How 3 Women Used Instagram to Build Empires

And you thought it was just for selfies and brunch shots.

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Inspiring Woman No. 1: Sharmadean Reid

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Founder, Wah Nails, @wahnails

HQ: London

On Instagram Since: 2012

Followers: 427K

During a trip to NYC in 2014, Reid created WAH Nails's Instagram account. Three days later, @wahnails, the account, reached 4,000 followers owing to WAH's impressive nail art. Instagram featured WAH—short for "We Ain't Hoes," the name of Reid's 2005 hip-hop fanzine—on its Popular page daily until it reached 400K followers.

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Now Reid works with Instagram representatives in London to brainstorm posting strategies. "Our office is actually below theirs in the same building, so it's great to be physically close to our biggest marketing channel," she says. The company's salon provides most of its revenue, but Reid plans to launch a new product line (WAH currently sells polish and nail-art pens) later this year.

Inspiring Woman No. 2: Usha Bora

Founder, Jamini, @jaminidesign

HQ: Paris

On Instagram Since: 2014

Followers: 28K

Bora's lifestyle line, which features Indian- and Parisian-inspired home decor and jewelry, took off when she posted a photo of some pillows nearly three years ago. A reporter from Marie Claire Maison saw the picture, thanks to Bora's hashtag (#maisonetobjet), and interviewed Bora, causing an influx of demand for Jamini's designs. She credits Instagram for at least half of the traffic in her two Parisian shops—and the Instagram team often connects Bora with influencers who post about her brand.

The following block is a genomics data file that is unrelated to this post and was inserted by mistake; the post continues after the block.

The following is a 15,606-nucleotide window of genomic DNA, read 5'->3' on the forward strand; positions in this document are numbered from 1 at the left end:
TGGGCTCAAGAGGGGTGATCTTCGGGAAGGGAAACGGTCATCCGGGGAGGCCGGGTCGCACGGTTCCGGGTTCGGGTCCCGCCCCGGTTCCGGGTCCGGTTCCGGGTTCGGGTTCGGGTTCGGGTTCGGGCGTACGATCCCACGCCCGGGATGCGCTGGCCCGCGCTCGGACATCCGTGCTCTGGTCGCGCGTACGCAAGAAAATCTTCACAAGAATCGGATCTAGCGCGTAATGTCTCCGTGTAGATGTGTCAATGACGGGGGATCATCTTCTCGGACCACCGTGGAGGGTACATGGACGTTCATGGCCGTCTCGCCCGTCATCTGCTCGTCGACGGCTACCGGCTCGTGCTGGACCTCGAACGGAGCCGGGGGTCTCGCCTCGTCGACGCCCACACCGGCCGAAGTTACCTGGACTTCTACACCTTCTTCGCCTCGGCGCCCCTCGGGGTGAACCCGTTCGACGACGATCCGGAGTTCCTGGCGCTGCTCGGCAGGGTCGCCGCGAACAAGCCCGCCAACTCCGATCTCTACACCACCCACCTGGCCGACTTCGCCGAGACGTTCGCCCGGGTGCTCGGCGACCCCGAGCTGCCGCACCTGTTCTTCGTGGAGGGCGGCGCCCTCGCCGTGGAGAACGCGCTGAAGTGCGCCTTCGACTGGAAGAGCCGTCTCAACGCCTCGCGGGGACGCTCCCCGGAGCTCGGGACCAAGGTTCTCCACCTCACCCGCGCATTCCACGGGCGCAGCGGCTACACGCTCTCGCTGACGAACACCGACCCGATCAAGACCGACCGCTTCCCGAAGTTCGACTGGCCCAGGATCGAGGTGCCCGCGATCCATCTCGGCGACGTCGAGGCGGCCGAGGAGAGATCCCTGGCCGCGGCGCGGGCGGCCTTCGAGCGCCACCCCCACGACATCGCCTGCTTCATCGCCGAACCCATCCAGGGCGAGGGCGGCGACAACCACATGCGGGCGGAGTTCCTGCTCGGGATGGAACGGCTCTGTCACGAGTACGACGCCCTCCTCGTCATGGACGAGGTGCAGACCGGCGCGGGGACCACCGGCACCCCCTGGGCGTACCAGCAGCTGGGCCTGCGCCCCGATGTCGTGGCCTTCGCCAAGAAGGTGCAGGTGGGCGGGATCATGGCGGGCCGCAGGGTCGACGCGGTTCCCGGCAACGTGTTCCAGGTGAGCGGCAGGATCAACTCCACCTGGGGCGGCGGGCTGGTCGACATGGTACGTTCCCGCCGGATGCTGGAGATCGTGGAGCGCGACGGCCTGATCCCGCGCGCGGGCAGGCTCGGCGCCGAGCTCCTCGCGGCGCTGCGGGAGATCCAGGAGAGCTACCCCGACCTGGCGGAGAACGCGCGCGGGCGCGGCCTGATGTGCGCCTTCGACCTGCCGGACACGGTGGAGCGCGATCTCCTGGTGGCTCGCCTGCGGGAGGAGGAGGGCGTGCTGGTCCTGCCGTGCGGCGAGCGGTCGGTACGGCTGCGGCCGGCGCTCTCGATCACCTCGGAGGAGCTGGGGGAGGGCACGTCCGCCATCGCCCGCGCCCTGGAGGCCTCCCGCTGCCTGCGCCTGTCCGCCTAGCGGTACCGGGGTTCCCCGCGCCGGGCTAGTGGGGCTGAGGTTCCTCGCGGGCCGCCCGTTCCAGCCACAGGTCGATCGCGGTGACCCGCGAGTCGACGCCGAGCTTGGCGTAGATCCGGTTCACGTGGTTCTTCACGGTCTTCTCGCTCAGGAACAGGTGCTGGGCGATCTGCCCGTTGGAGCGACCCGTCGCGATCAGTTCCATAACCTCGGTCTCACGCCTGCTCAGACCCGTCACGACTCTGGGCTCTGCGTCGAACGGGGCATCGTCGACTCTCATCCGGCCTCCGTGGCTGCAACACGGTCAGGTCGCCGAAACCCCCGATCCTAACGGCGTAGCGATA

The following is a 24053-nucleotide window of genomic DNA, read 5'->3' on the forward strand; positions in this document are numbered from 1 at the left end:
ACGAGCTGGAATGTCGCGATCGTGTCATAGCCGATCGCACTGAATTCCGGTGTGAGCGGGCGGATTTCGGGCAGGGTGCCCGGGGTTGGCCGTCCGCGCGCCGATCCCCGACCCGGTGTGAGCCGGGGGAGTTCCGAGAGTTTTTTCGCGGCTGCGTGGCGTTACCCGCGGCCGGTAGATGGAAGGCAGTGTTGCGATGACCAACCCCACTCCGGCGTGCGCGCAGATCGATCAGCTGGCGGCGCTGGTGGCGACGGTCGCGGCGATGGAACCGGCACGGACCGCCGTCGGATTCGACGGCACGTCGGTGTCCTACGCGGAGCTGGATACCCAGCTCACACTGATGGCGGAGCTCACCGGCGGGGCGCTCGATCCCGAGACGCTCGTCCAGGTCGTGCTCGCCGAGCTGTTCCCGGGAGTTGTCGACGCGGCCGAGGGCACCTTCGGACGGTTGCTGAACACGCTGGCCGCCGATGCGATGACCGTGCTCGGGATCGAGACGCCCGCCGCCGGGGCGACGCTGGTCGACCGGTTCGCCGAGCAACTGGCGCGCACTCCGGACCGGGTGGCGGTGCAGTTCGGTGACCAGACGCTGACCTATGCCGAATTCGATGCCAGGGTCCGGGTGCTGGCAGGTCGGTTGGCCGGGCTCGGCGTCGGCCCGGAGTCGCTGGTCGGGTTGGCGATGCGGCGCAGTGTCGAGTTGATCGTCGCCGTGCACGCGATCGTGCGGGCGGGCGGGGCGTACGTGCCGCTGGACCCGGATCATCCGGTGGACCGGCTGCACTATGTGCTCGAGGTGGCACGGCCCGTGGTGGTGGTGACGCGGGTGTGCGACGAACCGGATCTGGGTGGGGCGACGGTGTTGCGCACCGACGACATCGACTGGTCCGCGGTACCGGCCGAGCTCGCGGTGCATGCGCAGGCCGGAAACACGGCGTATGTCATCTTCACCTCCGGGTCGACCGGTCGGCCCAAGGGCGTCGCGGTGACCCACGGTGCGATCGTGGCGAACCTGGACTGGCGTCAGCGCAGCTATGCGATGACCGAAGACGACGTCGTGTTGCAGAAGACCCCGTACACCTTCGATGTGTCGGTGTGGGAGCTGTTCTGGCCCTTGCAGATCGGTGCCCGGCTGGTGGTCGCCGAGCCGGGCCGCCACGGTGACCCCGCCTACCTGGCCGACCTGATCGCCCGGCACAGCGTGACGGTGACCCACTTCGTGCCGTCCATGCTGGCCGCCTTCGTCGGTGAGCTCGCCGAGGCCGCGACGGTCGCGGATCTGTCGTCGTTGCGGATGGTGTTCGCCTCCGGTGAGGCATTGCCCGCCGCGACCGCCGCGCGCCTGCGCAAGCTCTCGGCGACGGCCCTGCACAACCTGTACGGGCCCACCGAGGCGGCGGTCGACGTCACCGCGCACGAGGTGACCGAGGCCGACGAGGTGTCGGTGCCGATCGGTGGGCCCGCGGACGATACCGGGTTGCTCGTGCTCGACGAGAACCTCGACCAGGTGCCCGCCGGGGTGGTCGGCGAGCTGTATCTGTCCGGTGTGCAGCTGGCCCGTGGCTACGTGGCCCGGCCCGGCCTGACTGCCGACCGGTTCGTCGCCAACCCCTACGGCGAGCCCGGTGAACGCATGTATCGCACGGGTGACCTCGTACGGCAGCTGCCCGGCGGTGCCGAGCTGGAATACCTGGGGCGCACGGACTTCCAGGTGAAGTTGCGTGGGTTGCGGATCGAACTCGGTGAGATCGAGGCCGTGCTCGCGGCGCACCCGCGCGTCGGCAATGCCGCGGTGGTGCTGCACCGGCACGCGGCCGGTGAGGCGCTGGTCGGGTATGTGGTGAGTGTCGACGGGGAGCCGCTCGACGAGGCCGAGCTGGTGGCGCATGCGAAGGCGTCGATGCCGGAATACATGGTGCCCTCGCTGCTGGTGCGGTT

"It's not so important to have so many followers, but to be connected to them," she says. "I integrate my travels in all the posts. I show my followers so many new places and things." This month, the company went international, with a pop-up shop in New York.

Inspiring Woman No. 3: Jess Hatzis

Cofounder + Director, Frank Body, @frank_bod

HQ: Melbourne, Australia

On Instagram Since: 2013

Followers: 697K

Shortly after launching Frank Body, which featured a coffee-based body scrub, in 2013, Hatzis and her four co-founders immediately turned to Instagram to promote their company. "We had a very aggressive posting strategy. It was sort of like 10 times a day," she says. "I actually snuck off to the bathroom on a Valentine's Day date to post."

The platform helped them compete with behemoth global beauty brands (with big marketing budgets), and Frank Body has sold 2 million products—online and through retailer partnerships—to date. Hatzis recently connected with Instagram COO Marne Levine at a conference in Australia: "She still writes back to every email. She made it really easy to reach out to her and ask her advice."

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